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 Post subject:
PostPosted: Sat Sep 06, 2008 11:33 am 
Well Dale. For a large part I agree with you that it is, or should be, largely about the fun part of being able to take good photos. And in a very large part of the situations modern compacts can do that for us. But how wonderful and powerful these little contraptions may be, like everything they have their limits, as DSLRs have their limits too.

I am a 'compact' user myself and as I have said I really like my Fuji Superzoom with a 'compact' sensor which in a lot of situations can give me the photos I want/am satisfied with.... but not in all situations. As long as you use a camera within the limits it is designed for you won't notice the limitations it has. But I tend to push my camera to the limits and when I do so I regularly run into these limits and go beyond them. And that's when I get blurry photos. I then have to increase the ISO setting to allow for a shorter shutter time but then my images get noisy and lose detail and I know that a camera with bigger pixels would have allowed me to up the ISO and still have usable noise levels and much better looking images. It happens when I want to shoot at maximum zoom AND in low light AND want to crop to part of the image. That's just too much to ask from a camera like this. It's outside its design parameters and I know it, so I accept it.... to an extent. Because I also know that there is a sweet spot where the number of pixels is balanced just right with pixel size and with zoom range so it will give me the maximum amount of situations in which I will be able to shoot photos that will be to MY satisfaction.

With the current level of sensor noise many people start to feel that the emphasis on number of pixels has gone too far. It is a trade-off after all. What you gain in sunny weather resolution you lose in low light resolution and many people feel they would rather have more low light resolution and would happily sacrifice some sunny weather resolution for that, as is their good right if that is what they prefer.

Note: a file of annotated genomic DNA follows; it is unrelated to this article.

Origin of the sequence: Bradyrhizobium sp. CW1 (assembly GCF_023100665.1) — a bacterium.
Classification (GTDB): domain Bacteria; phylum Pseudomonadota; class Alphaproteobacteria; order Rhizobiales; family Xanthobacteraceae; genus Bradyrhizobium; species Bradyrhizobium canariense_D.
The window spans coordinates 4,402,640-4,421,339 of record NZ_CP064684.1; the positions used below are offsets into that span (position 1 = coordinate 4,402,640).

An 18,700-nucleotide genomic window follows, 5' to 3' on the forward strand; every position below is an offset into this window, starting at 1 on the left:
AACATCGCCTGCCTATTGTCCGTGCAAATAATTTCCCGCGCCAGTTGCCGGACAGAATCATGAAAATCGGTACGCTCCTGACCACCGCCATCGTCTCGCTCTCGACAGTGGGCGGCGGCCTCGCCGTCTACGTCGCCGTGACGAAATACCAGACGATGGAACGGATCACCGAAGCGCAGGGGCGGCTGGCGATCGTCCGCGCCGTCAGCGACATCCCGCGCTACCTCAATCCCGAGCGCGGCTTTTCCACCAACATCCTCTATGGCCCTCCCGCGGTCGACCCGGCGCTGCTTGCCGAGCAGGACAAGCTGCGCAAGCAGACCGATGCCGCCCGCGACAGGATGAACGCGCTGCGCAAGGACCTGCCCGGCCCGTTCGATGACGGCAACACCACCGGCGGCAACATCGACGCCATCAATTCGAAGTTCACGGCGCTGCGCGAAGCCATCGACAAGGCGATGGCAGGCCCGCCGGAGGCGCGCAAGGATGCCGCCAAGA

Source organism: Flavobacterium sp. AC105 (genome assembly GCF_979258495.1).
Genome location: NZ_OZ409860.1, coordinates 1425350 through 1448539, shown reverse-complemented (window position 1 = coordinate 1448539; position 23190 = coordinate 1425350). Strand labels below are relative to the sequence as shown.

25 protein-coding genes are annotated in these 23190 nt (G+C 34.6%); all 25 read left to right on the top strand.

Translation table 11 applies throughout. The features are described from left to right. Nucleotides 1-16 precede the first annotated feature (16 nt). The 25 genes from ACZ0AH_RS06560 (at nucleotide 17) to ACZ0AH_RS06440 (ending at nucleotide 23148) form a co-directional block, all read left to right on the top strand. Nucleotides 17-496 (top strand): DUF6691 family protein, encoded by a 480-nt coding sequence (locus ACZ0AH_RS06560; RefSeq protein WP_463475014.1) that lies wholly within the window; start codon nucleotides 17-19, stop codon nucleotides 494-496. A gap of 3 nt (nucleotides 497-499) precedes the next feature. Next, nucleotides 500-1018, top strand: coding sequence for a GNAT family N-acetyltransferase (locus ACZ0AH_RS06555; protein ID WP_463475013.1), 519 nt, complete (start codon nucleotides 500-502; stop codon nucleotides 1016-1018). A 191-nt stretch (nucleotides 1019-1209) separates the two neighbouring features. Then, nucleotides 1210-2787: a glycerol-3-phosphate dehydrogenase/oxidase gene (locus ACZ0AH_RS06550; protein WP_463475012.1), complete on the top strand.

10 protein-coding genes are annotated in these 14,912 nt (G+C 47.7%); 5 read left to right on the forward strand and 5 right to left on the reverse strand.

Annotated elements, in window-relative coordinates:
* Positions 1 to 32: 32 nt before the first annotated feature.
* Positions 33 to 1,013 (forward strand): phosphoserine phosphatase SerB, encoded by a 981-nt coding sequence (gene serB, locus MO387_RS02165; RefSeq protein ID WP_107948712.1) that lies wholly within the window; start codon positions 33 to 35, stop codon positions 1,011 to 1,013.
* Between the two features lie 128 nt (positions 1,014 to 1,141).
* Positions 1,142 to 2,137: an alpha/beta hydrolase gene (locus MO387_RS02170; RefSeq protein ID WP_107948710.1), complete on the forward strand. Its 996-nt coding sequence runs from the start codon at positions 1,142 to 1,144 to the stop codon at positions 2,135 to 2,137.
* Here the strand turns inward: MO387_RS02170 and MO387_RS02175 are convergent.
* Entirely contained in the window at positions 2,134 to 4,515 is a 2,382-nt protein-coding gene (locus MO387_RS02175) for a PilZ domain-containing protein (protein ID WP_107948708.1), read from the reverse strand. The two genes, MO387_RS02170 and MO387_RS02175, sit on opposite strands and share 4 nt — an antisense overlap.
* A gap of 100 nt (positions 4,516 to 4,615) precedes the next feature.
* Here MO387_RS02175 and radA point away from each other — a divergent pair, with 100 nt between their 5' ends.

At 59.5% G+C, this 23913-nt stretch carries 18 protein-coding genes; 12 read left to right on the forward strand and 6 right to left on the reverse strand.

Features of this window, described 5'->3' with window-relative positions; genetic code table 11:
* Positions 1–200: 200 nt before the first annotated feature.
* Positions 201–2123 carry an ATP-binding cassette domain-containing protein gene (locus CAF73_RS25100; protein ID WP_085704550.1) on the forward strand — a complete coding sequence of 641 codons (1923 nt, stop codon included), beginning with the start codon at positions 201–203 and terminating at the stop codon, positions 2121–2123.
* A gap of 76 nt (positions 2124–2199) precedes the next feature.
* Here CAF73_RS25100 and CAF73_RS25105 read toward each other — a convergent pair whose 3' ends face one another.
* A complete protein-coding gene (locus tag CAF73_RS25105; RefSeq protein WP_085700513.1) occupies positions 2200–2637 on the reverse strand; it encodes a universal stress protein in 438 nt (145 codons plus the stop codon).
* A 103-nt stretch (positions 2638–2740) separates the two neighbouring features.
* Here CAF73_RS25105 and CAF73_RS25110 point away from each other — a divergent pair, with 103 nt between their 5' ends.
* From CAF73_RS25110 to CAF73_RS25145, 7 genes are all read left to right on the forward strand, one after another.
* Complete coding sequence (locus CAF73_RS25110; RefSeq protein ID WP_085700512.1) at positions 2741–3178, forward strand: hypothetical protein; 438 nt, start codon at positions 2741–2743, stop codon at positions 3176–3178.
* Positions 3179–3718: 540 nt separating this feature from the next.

But do I run out and get myself a DSLR when I run into the limitations of my Superzoom? Not yet, because I like the compact versatile all-in-one aspects of my camera. But if I were to design my 'ideal' camera its specifications would be slightly different. It would probably be an updated version of the Fuji S9600 (with IS and a slightly bigger LCD and newer processor). That camera has a pixel density of 20 Mp/cm^2 where mine has 33 Mp/cm^2 and it has noticeably better low light performance. It doesn't have fewer pixels but slightly more (9 Mp vs. 8 Mp) but it sacrifices zoom range as a trade-off. And I expect that combination to be nearer to what I(!!!) consider to be that sweet spot of specifications combination, and quite possibly many people would agree with me. But unfortunately that camera currently doesn't exist yet (bring on a S9700 Fuji :) ). And that is my (little) frustration and the frustration of many others. But I won't lose any sleep over it.

Ben
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When in doubt..... Press the shutter.


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 Post subject: pixels
PostPosted: Sat Sep 06, 2008 4:38 pm 
[quote="Cam-I-Am"]Well Dale. For a large part I agree with you that it is, or should be, largely about the fun part of being able to take good photos. And in a very large part of the situations modern compacts can do that for us. But how wonderful and powerful these little contraptions may be, like everything they have their limits, as DSLRs have their limits too.

I am a 'compact' user myself and as I have said I really like my Fuji Superzoom with a 'compact' sensor which in a lot of situations can give me the photos I want/am satisfied with.... but not in all situations. As long as you use a camera within the limits it is designed for you won't notice the limitations it has. But I tend to push my camera to the limits and when I do so I regularly run into these limits and go beyond them. And that's when I get blurry photos. I then have to increase the ISO setting to allow for a shorter .......

.....Several years ago I printed 11x14 inch photos from 8x11 mm Minox negatives. Grain free and sharp. Compact camera limitations are nowhere near that big of a challenge.


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PostPosted: Mon Sep 22, 2008 6:24 pm 
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Dennis Hissink posted a brief review of the LX3 today on Photokina-Show.com:

http://www.photokina-show.com/0591/pana ... 3-reviews/

After offering some interesting commentary which puts the LX3 into a larger context, he links to a full review on LetsGoDigital.org:

http://www.letsgodigital.org/en/panason ... eview.html

Fred

_________________
Frederick W. Chapman: Consultant & Scientist @ F.W. Chapman Solutions / Expertise in Web Design, Digital Imaging, E-Learning, Math & Comp Sci / www.fwchapman.com

Cameras: Oly E-P1; Pan G1, FZ28, LZ10 | FT Lenses: Oly 50mm f/2.0; Sig 18-50mm f/2.8, 70-200mm f/2.8 | MFT Lenses: Pan 20mm f/1.7, 14-45mm f/3.5-5.6, 45-200mm f/4-5.6


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PostPosted: Mon Sep 22, 2008 9:02 pm 
fwchapman wrote: